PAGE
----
Mystic Lakes (Boston) Information (Geography)

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Mystic Lakes
Aerial photograph of Upper Mystic Lake.jpg
Aerial photograph of Upper Mystic Lake
Location Arlington, Medford, and Winchester, Massachusetts
Coordinates 42°25′54″N 71°8′54″W / 42.43167°N 71.14833°W / 42.43167; -71.14833
MYSTIC LAKES (BOSTON) Latitude and Longitude:

42°25′54″N 71°8′54″W / 42.43167°N 71.14833°W / 42.43167; -71.14833
Type meromictic
Primary inflows Aberjona River
Primary outflows Mystic River
Basin countriesUnited States
The Upper and Lower Mystic Lakes.

The Mystic Lakes, consisting of Upper Mystic Lake and Lower Mystic Lake, are closely linked bodies of water in the northwestern suburbs of Boston, Massachusetts.

The lakes lie at an elevation of 1 meter above sea level, within the towns of Winchester, Arlington, and Medford, Massachusetts. Upper Mystic Lake is fed by the Aberjona River, and drains south, over the Mystic Dam, into Lower Mystic Lake, which in turn empties into the Mystic River and then Boston Harbor.


Lower Mystic Lake is a meromictic lake, which means that the lake has a deep layer of water that rarely, if ever, mixes with its top waters. As a consequence, the sediments at the bottom of Lower Mystic Lake accumulate in annual layers (or varves) that have been nearly undisturbed for a thousand years. Such varves in meromictic lakes preserve an historical record somewhat like tree rings do. In the case of Lower Mystic Lake, the varves have been used by Mark Besonen and his collaborators to study the historical incidence of hurricanes. [2] [3] [4] [5]

Although the Mystic Lakes are popular for swimming, sailing, and fishing, the Upper Mystic Lake suffers from contamination by arsenic and other heavy metals from the Aberjona River. [6] [7] [8]

The eastern shore of the lakes is part of the Mystic River Reservation managed by the Massachusetts Department of Conservation and Recreation.

The lakes were previously part of the drinking water supply for Charlestown and later Boston (see Massachusetts Water Resources Authority). [9]


In the 1600s, the Squaw Sachem of Mistick, who deeded much of the land in Greater Boston to settlers, resided near the Mystics Lakes.


  1. ^ U.S. Geological Survey Geographic Names Information System: Mystic Lakes
  2. ^ Besonen, Mark R.; Bradley, Raymond S.; Mudelsee, Manfred; Abbott, Mark B.; Francus, Pierre (2008). "A 1,000-year, annually-resolved record of hurricane activity from Boston, Massachusetts". Geophysical Research Letters. 35 (14): L14705. Bibcode: 2008GeoRL..3514705B. doi: 10.1029/2008GL033950.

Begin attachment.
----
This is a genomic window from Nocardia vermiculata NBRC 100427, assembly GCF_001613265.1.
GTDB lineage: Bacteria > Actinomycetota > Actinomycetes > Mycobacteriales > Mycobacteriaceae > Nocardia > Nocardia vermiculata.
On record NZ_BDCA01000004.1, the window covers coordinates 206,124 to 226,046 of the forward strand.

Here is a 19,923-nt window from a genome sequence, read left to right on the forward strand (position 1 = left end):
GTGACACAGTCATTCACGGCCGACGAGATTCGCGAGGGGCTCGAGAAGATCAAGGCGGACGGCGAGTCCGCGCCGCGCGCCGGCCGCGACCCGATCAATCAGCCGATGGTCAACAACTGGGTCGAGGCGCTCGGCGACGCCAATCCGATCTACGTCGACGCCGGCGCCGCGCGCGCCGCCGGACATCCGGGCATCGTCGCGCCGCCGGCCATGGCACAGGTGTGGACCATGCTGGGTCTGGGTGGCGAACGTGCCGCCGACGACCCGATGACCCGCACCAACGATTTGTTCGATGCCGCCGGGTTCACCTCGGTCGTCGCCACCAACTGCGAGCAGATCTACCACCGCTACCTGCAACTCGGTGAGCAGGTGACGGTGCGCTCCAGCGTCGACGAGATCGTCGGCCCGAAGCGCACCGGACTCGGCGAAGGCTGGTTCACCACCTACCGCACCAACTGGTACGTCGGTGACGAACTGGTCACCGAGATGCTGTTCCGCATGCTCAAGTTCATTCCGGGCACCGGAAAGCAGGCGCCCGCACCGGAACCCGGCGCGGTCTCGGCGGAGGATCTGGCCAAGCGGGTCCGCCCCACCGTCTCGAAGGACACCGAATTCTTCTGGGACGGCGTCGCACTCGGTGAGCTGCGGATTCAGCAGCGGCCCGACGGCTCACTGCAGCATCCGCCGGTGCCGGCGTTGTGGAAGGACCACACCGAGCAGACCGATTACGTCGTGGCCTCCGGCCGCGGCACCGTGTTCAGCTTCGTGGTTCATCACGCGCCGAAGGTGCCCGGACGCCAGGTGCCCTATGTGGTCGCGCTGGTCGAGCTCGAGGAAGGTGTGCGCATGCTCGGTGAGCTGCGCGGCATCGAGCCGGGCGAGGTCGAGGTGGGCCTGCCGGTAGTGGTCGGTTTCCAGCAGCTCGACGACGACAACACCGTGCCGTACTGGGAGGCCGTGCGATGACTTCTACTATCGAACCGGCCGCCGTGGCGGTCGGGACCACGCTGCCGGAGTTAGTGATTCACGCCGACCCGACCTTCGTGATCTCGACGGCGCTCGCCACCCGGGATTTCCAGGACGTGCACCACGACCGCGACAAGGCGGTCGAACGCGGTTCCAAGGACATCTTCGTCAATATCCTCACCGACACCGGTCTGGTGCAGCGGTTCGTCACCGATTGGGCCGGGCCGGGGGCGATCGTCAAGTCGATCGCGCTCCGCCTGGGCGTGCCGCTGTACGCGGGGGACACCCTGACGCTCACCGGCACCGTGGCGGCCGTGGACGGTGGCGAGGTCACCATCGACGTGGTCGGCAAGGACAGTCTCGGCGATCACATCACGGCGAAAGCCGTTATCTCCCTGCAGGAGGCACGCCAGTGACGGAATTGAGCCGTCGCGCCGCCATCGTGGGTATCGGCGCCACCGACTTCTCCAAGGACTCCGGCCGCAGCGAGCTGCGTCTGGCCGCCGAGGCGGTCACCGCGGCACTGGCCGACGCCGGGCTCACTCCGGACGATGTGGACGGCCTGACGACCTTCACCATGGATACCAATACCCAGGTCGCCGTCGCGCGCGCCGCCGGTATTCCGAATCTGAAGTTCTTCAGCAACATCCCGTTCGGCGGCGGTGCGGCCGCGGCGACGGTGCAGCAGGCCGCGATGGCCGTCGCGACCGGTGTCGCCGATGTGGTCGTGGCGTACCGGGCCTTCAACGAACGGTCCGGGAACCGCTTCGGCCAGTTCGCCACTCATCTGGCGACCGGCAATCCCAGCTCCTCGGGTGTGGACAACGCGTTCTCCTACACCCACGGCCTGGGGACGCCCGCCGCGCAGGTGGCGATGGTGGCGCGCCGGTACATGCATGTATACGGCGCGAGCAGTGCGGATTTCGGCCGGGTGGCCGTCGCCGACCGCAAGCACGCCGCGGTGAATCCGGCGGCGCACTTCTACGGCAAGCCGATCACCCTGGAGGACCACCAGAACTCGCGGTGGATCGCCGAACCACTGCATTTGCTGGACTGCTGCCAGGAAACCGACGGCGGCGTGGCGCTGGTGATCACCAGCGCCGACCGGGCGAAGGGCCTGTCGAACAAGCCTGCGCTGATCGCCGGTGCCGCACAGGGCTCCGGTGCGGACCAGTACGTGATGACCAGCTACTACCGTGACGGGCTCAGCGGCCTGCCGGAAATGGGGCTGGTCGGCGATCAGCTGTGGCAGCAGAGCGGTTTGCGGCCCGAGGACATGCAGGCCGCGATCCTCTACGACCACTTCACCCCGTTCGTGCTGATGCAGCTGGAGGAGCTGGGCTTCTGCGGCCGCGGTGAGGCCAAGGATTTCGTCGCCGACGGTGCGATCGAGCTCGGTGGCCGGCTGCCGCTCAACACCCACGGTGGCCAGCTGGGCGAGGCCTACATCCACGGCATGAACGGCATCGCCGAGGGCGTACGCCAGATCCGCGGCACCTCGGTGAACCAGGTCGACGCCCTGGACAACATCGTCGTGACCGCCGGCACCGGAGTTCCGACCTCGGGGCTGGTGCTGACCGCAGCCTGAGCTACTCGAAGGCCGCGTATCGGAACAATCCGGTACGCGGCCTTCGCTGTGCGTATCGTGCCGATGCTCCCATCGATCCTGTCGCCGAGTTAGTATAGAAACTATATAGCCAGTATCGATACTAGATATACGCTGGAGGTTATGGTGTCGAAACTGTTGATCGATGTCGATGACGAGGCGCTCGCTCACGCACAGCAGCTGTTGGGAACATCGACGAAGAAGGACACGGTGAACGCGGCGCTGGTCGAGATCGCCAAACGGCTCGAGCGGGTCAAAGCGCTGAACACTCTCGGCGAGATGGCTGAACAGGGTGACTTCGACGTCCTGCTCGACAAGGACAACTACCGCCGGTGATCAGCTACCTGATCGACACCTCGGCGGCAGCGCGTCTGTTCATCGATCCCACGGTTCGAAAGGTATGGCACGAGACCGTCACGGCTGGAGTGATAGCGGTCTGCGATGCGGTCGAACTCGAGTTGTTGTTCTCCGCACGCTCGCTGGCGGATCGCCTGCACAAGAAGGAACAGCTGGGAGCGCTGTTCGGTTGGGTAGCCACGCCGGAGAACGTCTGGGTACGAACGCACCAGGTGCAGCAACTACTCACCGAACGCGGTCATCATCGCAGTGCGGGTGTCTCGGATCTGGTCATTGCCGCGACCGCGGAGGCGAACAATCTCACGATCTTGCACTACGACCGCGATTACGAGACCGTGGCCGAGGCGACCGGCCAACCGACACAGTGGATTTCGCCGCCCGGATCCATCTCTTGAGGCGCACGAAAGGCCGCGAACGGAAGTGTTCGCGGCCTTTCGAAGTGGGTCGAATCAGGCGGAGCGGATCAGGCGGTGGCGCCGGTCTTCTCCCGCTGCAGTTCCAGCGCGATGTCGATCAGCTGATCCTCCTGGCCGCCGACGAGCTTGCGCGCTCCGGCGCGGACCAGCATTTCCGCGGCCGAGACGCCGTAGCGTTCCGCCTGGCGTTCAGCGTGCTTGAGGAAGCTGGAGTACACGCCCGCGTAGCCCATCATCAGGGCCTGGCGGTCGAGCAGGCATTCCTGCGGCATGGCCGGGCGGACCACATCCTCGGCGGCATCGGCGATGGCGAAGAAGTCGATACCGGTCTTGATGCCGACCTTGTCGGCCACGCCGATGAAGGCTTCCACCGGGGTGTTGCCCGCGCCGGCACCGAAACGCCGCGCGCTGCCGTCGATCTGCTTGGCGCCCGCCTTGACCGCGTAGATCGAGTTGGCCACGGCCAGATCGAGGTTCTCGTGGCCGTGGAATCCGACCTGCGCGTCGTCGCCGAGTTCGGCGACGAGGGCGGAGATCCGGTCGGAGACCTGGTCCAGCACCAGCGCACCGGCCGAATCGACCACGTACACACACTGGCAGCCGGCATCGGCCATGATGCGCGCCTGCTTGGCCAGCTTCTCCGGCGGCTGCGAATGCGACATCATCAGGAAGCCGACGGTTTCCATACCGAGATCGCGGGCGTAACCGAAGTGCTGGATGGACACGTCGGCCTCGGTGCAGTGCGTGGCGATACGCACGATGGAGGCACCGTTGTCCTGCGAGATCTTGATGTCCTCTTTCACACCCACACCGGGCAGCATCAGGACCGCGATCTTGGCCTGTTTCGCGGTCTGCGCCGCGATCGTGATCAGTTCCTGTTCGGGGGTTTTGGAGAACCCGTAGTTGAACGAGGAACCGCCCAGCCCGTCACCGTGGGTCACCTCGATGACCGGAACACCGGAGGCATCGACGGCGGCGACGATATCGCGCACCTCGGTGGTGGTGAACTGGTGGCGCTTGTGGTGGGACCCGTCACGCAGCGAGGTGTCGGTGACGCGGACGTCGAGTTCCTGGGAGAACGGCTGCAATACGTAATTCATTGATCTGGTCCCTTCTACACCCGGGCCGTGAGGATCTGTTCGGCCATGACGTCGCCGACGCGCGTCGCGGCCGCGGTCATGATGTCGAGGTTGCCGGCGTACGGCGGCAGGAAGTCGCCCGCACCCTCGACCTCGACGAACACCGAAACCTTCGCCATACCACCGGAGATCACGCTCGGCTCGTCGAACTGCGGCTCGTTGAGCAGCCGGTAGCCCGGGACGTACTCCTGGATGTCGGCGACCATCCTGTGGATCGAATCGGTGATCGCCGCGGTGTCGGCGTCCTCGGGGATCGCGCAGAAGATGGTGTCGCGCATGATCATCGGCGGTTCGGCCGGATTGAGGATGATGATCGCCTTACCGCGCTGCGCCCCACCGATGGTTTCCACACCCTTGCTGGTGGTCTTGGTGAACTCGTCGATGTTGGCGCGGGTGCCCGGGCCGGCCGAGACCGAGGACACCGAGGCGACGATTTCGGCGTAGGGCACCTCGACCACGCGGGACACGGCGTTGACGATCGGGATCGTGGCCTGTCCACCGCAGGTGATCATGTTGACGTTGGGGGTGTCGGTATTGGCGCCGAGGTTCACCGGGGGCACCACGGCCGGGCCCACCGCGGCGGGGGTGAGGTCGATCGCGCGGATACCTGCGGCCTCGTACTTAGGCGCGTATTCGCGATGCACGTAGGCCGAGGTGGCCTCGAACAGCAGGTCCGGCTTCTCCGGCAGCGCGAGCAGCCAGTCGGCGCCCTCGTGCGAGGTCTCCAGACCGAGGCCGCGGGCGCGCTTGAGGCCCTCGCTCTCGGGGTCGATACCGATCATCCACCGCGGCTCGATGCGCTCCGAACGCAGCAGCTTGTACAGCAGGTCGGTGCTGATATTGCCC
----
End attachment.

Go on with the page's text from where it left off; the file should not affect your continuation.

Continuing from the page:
3. ^ Anonymous (2005). "Mysteries in the Muck", UMass Magazine Online, Fall 2005 issue. Online version retrieved May 1, 2008.
  4. ^ Besonen, Mark R., Abbott, Mark B., Francus, Pierre and Bradley, Raymond S. (2006). "A 1,000-Year High-Resolution Hurricane Activity Record for the Boston Area", Gulf Coast Association of Geological Societies 2006 Convention, September 25–27, 2006, Lafayette, Louisiana.
  5. ^ Besonen, Mark R. (2006). A 1,000 year high-resolution hurricane history for the Boston area based on the varved sedimentary record from the Lower Mystic Lake (Medford/Arlington, Massachusetts), University of Massachusetts Amherst doctoral dissertation.
  6. ^ Senn, D. B.; Hemond, H. F. (2002). "Nitrate Controls on Iron and Arsenic in an Urban Lake". Science. 296 (5577): 2373–2376. Bibcode: 2002Sci...296.2373S. doi: 10.1126/science.1072402. PMID  12089437.
  7. ^ Inhof, Christina J. (1998). "Research Brief 32: Understanding the Physical Processes Involved in Metal Transport in the Upper Mystic Lake", Release Date: 28 October 1998, Superfund Basic Research Program.
  8. ^ Rauch, S.; Hermond, H. F.; Ravizza, G.; Morrison, G. M. (2003). "Chronology of platinum accumulation in an urban lake". Journal de Physique IV (Proceedings). 107 (1): 1123–1126. Bibcode: 2003JPhy4.107.1123R. doi: 10.1051/jp4:20030498.
  9. ^ "Metropolitan Boston's Water System History". Massachusetts Water Resources Authority. July 2, 2013. Retrieved 2013-08-02.